Georgia Tech (6) v Arizona (11)
An incredibly fun matchup that will inevitably come down to size. At shooting guard the Wildcats’ Andre Iguodala is going to absolutely destroy Anthony Morrow at both ends of the court. But Derrick Williams is a tweener 4, and Jordan Hill absolutely isn’t a center. With perhaps the tournament’s most talented frontcourt in Young, Favors and Bosh, that just won’t cut it.
Kobe Bryant Region
Kentucky (7) v UNC (10)
What to make of this Kentucky team? On potential alone they’re a top three team, but on NBA accomplishments they’re a bottom three team. We decided to split the difference. John Wall will have as much trouble staying with Ty Lawson as Lawson will with Wall, and Felton has enough of that old fat man “know how” to neutralize Bledsoe. With a veteran front court North Carolina might be favored to frustrate Cousins and out muscle Davis, but Zeller and Ed Davis are even greener. Kentucky survives.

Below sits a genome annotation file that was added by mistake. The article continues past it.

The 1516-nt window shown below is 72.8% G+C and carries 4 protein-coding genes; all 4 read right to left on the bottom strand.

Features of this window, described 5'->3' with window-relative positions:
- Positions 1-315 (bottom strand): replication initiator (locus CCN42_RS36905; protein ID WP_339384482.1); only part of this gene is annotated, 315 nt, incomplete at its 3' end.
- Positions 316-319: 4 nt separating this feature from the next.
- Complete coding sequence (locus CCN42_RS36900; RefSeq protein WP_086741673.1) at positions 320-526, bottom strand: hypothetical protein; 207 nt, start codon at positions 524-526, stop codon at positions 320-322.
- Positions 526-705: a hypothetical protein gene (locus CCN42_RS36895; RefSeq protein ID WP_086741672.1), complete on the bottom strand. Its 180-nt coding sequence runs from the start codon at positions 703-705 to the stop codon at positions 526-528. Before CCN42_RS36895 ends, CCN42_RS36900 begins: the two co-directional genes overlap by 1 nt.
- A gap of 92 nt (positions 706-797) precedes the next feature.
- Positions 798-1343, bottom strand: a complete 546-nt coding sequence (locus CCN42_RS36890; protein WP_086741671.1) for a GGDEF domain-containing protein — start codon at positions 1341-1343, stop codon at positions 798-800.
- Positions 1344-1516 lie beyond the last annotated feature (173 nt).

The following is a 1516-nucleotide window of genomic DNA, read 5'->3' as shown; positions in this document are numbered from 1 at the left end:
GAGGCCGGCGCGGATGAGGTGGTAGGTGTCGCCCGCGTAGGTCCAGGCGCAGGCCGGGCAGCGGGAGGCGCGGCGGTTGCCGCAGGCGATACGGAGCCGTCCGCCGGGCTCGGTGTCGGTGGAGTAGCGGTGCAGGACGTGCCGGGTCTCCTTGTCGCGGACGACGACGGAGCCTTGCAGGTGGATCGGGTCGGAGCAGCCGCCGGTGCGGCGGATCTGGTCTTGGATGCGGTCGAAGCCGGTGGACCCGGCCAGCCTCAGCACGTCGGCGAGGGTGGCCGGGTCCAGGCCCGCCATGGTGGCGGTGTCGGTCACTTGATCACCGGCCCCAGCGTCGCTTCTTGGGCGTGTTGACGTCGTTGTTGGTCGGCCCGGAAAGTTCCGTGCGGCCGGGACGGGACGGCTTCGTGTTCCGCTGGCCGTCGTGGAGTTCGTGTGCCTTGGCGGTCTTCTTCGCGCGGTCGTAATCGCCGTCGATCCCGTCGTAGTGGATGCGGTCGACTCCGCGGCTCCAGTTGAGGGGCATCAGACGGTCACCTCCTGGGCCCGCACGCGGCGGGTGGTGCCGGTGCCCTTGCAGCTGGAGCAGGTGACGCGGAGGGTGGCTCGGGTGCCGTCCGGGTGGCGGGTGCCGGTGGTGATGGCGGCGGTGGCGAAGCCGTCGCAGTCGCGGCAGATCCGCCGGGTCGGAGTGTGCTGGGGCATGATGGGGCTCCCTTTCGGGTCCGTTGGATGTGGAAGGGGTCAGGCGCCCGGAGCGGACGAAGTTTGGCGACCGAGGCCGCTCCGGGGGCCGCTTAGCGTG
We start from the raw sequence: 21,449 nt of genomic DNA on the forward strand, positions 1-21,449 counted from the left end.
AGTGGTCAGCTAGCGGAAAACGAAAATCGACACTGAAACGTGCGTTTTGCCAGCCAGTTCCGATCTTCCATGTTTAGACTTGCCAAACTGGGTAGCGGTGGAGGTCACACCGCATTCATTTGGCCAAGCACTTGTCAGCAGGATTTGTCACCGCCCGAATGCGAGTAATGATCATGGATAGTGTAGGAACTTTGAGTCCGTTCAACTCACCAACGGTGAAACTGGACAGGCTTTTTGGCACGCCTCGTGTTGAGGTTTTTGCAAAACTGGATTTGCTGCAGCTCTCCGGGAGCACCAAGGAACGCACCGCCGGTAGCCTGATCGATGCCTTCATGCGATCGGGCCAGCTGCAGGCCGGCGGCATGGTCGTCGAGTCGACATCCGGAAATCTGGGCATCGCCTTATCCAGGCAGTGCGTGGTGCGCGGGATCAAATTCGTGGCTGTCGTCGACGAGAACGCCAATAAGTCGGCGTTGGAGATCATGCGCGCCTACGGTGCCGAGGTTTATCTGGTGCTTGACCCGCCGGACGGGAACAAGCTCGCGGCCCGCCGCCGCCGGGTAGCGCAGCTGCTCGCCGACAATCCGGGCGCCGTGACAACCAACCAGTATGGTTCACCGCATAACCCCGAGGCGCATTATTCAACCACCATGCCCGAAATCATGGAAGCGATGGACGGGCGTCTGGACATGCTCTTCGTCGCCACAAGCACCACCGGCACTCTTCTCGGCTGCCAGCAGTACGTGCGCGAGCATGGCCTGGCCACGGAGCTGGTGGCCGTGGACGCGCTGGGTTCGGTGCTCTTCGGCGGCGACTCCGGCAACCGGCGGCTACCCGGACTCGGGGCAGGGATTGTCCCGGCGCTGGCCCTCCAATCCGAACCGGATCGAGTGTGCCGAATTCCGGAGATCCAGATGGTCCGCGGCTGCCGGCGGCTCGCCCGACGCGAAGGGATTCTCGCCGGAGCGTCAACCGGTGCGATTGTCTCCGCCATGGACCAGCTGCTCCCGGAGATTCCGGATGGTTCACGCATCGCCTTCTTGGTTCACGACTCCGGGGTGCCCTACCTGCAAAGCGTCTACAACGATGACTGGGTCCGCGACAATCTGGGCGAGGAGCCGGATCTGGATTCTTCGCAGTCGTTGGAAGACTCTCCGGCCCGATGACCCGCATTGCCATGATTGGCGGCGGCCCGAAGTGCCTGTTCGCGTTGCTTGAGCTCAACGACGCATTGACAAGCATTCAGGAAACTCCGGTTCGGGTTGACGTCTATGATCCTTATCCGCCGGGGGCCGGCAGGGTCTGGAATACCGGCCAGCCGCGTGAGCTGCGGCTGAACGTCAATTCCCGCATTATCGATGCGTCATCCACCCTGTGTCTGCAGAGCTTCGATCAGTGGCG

Florida (2) v Syracuse (15)
Yeah right, Melo. Horford and Noah take turns expending full energy on the defensive end harassing Anthony, while on offense the Syracuse loses every single individual matchup. Even the 2–3 zone can’t slow down these Gators.
Duke (1) v Wake Forest (8)
There is no doubt that Chris Paul will get his, but this round he’s battling against Kyrie Irving, a magnitude better of a player than Mario Chalmers. With the point guard matchup reduced to only a slight Wake Forest advantage, Duke crushes.
UCLA (4) v Texas (5)
UCLA was REALLY rooting for Pac-12 brethren USC to knock the Longhorns off last round, as this matchup is brutal for them. Avery Bradley has the ability to somewhat take Russell Westbrook out of his game, gumming up the Bruin attack. Their second offensive option is Kevin Love, but LaMarcus Aldridge is a quick enough stretch 4 that doesn’t mind guarding Love out on the perimeter. Mbah a Moute has as good of a shot of stopping Durant as anybody, which really isn’t that good of a shot, and Aldridge is much too quick for Love to effectively guard on the defensive end. Look for Texas to run some 4-5 pick and rolls with Durant as the ball handler to devastating effect.
UConn (3) v Georgia Tech (6)